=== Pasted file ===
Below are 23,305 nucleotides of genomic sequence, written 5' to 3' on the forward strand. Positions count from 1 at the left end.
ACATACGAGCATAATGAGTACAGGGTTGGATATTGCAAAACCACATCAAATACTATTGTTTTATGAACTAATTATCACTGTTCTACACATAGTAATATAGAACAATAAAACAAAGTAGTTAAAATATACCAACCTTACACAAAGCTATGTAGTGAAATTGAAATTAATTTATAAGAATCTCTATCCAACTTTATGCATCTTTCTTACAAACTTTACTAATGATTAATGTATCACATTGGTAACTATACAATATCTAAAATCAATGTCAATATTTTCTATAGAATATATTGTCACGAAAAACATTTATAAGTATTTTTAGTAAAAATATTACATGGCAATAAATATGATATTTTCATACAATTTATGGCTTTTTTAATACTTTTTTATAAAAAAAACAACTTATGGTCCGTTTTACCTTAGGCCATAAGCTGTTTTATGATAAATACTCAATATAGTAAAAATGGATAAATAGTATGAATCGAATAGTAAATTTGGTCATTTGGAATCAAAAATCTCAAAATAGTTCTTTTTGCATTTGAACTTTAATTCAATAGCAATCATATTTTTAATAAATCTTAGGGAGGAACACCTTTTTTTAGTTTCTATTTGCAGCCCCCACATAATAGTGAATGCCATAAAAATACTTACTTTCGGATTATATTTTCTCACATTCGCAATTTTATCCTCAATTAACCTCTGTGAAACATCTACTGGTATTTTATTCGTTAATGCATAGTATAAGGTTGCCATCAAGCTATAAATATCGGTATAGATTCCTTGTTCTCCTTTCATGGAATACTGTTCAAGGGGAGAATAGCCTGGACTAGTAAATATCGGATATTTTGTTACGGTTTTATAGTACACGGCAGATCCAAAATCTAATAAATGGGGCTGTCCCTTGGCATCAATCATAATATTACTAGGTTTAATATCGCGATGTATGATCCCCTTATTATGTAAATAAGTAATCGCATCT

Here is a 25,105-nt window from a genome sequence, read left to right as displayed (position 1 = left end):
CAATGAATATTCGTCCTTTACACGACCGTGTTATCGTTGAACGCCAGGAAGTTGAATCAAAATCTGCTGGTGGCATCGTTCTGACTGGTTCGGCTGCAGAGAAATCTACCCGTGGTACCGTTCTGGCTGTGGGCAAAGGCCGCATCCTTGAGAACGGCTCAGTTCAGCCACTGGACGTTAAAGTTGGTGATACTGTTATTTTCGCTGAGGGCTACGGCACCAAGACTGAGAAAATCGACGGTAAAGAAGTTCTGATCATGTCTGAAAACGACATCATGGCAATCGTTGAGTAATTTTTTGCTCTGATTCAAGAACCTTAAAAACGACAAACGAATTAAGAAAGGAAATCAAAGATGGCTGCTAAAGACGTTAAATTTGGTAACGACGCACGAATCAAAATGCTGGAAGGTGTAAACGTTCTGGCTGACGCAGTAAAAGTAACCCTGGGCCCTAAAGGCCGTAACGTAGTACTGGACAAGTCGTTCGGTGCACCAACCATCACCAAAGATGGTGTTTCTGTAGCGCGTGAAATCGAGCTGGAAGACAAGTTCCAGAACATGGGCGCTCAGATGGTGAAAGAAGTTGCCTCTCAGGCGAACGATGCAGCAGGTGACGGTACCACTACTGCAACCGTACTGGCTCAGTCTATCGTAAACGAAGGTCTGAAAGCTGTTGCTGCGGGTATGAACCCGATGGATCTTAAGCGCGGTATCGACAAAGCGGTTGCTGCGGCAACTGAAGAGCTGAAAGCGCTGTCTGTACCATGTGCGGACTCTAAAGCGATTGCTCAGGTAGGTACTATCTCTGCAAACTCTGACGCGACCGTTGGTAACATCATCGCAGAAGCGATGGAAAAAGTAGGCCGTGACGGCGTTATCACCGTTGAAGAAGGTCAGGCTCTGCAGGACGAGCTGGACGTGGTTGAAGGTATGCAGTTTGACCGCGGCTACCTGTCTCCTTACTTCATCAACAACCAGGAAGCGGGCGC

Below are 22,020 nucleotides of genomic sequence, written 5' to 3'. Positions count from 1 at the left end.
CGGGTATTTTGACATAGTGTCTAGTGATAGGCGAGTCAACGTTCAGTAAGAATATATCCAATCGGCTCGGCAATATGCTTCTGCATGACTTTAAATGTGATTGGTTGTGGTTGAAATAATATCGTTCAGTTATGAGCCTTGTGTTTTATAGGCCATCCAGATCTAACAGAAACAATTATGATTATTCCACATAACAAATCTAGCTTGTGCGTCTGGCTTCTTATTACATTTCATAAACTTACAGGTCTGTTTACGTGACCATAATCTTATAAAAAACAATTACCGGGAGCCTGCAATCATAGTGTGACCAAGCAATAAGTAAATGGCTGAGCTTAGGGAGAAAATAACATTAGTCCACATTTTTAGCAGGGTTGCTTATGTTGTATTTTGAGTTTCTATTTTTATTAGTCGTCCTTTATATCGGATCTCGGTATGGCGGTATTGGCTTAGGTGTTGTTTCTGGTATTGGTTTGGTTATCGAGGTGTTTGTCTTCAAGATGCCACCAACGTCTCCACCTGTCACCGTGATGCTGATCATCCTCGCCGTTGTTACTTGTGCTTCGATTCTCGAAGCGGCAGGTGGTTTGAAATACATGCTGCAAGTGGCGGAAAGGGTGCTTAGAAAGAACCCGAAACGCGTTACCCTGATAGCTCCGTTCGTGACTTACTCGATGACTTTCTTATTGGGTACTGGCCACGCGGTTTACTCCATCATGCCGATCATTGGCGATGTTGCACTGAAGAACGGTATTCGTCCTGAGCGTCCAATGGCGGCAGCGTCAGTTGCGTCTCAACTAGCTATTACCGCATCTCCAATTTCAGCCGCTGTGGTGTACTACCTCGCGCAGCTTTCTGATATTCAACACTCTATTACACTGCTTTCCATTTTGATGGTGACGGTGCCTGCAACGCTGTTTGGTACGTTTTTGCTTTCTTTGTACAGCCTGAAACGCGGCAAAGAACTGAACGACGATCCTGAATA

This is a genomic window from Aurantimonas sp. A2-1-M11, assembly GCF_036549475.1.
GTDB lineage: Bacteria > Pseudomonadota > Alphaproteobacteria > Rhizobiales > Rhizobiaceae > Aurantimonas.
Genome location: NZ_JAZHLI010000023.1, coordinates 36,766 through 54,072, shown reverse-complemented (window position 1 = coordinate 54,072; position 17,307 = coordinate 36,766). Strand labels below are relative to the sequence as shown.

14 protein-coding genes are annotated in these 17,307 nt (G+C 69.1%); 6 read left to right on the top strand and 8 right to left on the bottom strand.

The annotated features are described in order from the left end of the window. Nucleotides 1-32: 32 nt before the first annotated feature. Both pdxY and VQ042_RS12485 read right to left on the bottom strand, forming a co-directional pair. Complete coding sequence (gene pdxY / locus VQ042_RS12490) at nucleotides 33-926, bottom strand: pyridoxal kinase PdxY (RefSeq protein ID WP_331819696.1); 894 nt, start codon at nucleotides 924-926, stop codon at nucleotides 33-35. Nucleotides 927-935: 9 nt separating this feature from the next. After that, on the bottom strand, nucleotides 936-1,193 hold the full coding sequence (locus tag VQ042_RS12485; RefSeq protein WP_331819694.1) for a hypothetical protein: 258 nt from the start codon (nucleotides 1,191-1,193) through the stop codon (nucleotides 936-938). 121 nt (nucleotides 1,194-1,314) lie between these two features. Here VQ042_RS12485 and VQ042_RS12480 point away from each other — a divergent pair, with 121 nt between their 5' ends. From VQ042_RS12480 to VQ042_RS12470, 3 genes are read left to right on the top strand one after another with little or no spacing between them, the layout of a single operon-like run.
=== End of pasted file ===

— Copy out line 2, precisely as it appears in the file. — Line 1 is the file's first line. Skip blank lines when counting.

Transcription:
ACATACGAGCATAATGAGTACAGGGTTGGATATTGCAAAACCACATCAAATACTATTGTTTTATGAACTAATTATCACTGTTCTACACATAGTAATATAGAACAATAAAACAAAGTAGTTAAAATATACCAACCTTACACAAAGCTATGTAGTGAAATTGAAATTAATTTATAAGAATCTCTATCCAACTTTATGCATCTTTCTTACAAACTTTACTAATGATTAATGTATCACATTGGTAACTATACAATATCTAAAATCAATGTCAATATTTTCTATAGAATATATTGTCACGAAAAACATTTATAAGTATTTTTAGTAAAAATATTACATGGCAATAAATATGATATTTTCATACAATTTATGGCTTTTTTAATACTTTTTTATAAAAAAAACAACTTATGGTCCGTTTTACCTTAGGCCATAAGCTGTTTTATGATAAATACTCAATATAGTAAAAATGGATAAATAGTATGAATCGAATAGTAAATTTGGTCATTTGGAATCAAAAATCTCAAAATAGTTCTTTTTGCATTTGAACTTTAATTCAATAGCAATCATATTTTTAATAAATCTTAGGGAGGAACACCTTTTTTTAGTTTCTATTTGCAGCCCCCACATAATAGTGAATGCCATAAAAATACTTACTTTCGGATTATATTTTCTCACATTCGCAATTTTATCCTCAATTAACCTCTGTGAAACATCTACTGGTATTTTATTCGTTAATGCATAGTATAAGGTTGCCATCAAGCTATAAATATCGGTATAGATTCCTTGTTCTCCTTTCATGGAATACTGTTCAAGGGGAGAATAGCCTGGACTAGTAAATATCGGATATTTTGTTACGGTTTTATAGTACACGGCAGATCCAAAATCTAATAAATGGGGCTGTCCCTTGGCATCAATCATAATATTACTAGGTTTAATATCGCGATGTATGATCCCCTTATTATGTAAATAAGTAATCGCATCT